Coin of the Month

November 2020: Adramyttion - Who is the Horseman?

The Coin of this Month is presented by Andrea Gorys

He rides along on a galloping horse, armoured and wearing the pteryges. His cloak (chlamys) is blown about as a result of his quick movement, and his right hand is raised in greeting. Who is this horseman represented on the reverse of an Augustan emission from Adramyttion, a specimen of which we see here from the Berlin Coin Cabinet (Staatliche Museen zu Berlin)?

This horseman differs from other depictions of a person atop a galloping horse, by the position of his arm raised in greeting. This is the adventus gesture, known from coin depictions of the imperial period where the emperor greets the inhabitants of the city atop a proudly striding horse. Are we dealing here with an adventus depiction of Augustus, who is pictured on the obverse? The Augustan issues of other cities offer no parallels to this coin.

In Adramyttion itself, however, we encounter this horseman type on emissions from the Hellenistic period (cn.adramyteum.3364, cn.adramyteum.3833, cn.adramyteum.3834) and then once again in the 2nd century AD (cn.adramyteum.3251, cn.adramyteum.3253). In all cases, the obverse depicts the head of Zeus, the main deity of the city.

We find a corresponding rider on coins from the geographic vicinity on coins of Kisthene (cn.cisthene.3421) and Elaia, which can be stylistically dated to the 4th century BC. In Adramyttion, the horseman can plausibly be connected to the eponym of the city – Adramys, the son of a Lydian king. While only scarce documentation of him exists, he is associated with the peak of Lydian rule. According to Nicolaus of Damascus, he was a lesser son of Sadyattes and a half brother of Alyattes, but Stephanus of Byzantium asserts that he was born one generation later and was a brother of Croesus.

The Bay of Adramyttion constituted a northern border region for the Lydian kingdom. The prosperous bay, its port, and the adjacent Ida Mountains were apparently so important that a member of the royal family was installed there for its military protection. At the same time, this removed a potential competitor for the throne from the centre of power in Sardis. The inhabitants of Adramyttion knew Adramys as a military commander. The city later served as a military base for the Persians, the Macedonians, and also the Attalids. Thus, the depiction of Adramys as an armoured horseman would have been iconographically appropriate during the Hellenistic period. The nearby city of Alexandria (Troas) referred to Alexander the Great as its city founder. With Adramys, Adramyttion could refer to an even earlier founder.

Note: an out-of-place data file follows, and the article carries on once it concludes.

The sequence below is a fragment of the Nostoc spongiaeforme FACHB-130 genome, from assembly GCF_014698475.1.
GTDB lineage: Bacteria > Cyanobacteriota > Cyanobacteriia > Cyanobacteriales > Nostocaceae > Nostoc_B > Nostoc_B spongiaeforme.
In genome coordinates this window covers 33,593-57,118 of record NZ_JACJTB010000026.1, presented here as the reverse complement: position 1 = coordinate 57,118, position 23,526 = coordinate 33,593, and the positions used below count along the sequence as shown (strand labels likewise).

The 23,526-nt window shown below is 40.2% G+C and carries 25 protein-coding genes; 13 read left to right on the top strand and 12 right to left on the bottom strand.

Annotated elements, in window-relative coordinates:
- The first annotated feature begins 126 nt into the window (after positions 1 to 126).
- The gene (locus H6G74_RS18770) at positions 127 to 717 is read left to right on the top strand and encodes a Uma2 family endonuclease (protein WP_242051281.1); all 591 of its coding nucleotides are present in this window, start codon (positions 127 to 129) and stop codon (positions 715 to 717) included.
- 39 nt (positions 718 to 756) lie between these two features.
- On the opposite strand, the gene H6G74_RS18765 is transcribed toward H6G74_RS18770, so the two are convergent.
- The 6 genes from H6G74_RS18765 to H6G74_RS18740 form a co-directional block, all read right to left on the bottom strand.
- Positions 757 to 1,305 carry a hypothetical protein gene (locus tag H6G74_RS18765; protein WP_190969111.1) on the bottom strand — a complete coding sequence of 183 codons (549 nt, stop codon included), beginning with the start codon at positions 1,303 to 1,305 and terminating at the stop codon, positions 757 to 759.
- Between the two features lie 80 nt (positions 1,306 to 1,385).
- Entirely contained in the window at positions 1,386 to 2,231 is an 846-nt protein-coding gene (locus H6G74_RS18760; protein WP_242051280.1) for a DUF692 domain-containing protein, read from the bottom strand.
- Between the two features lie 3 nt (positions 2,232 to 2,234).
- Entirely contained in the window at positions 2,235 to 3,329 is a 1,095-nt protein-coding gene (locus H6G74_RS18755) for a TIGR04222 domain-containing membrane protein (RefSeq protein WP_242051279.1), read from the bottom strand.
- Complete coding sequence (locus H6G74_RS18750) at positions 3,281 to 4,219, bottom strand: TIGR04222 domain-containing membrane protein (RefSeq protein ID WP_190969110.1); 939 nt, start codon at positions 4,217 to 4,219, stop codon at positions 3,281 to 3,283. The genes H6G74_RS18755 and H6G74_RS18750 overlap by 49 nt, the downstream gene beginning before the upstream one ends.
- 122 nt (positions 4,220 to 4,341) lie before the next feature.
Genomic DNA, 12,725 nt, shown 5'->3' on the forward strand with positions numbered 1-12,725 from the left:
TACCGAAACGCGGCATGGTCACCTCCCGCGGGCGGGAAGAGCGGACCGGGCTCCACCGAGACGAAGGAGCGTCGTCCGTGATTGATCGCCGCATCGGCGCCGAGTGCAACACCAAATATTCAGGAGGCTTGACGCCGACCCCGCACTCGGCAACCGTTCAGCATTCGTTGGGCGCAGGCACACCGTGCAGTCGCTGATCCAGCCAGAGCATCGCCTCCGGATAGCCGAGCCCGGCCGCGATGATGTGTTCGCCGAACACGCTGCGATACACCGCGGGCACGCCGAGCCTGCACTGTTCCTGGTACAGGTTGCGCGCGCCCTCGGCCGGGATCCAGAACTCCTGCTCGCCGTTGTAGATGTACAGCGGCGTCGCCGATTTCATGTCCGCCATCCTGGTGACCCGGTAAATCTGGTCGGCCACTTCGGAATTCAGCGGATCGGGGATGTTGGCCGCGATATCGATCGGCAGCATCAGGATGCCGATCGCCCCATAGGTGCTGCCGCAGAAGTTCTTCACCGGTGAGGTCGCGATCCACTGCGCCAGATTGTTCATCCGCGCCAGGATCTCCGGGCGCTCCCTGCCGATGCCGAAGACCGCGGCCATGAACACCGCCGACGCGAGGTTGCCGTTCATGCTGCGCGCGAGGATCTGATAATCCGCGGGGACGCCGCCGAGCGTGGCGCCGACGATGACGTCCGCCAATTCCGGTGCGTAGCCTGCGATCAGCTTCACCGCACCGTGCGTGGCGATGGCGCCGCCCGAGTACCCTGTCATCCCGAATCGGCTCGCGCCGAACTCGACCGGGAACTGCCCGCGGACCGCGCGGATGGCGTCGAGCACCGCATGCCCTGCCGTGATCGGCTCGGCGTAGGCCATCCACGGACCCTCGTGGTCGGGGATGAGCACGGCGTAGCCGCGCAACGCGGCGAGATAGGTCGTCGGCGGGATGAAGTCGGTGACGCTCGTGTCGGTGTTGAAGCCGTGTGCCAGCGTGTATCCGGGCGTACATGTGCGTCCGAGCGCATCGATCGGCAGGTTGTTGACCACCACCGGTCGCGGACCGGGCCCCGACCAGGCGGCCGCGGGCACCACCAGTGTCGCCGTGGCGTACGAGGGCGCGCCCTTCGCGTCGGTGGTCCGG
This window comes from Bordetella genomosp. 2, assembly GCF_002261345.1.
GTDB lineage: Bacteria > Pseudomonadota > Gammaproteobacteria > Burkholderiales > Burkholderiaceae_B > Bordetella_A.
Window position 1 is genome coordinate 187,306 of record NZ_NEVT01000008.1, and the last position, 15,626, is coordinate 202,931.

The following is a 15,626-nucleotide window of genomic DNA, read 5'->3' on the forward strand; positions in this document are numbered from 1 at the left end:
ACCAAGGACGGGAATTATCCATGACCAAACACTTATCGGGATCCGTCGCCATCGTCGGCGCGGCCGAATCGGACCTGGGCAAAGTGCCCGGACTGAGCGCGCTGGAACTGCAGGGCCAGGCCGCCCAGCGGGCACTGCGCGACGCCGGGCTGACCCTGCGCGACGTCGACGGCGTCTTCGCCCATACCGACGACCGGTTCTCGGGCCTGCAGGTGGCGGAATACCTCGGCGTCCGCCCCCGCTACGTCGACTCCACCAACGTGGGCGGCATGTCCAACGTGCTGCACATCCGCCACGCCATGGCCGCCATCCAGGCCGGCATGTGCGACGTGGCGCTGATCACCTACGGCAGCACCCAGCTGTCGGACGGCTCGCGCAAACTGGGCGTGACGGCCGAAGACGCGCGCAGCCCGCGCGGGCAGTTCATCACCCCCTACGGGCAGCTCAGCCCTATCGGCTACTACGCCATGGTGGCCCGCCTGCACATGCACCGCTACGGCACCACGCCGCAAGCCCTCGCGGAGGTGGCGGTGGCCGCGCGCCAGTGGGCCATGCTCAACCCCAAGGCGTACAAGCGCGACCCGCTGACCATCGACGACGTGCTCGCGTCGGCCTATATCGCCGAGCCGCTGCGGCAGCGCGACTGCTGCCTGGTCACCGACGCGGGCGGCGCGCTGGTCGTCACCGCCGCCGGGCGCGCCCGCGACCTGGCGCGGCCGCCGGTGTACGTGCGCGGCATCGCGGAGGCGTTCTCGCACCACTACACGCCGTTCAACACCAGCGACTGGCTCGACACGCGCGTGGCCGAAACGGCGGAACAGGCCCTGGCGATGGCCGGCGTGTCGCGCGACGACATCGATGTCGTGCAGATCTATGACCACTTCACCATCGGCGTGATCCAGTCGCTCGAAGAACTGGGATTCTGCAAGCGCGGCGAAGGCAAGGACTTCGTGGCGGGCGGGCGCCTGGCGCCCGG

Let us now return to the Augustan coin, which the magistrate Gessios Charidemos issued for Adramyttion. Adramyttion was situated nearby the bigger city of Pergamum. The minting authorities of Pergamon had decided to concentrate their entire minting programme on the Emperor Augustus, the allocation of the first imperial cult temple in Asia Minor to Pergamon, and the members of the imperial house. Gessios Charidemos, on the other hand, had coin images previously used during the Hellenistic period combined with the portrait of Augustus. The larger denomination shows the polis deity, Zeus (cn.adramyteum.3120), while the smaller one depicts the horseman with the raised right hand. It is very doubtful that Augustus' features can be discerned in the tiny rider's head. However, it is likely that an association with Augustus was desired. After the terrible civil wars of the first century BC, which had also affected Adramyttion, there was finally a new ruler who promised peace and renewed prosperity. Augustus could be seen as the new city founder of Adramyttion; this form of ruler panegyric could thus be conveyed by minting coins with the horseman Adramys/Augustus.

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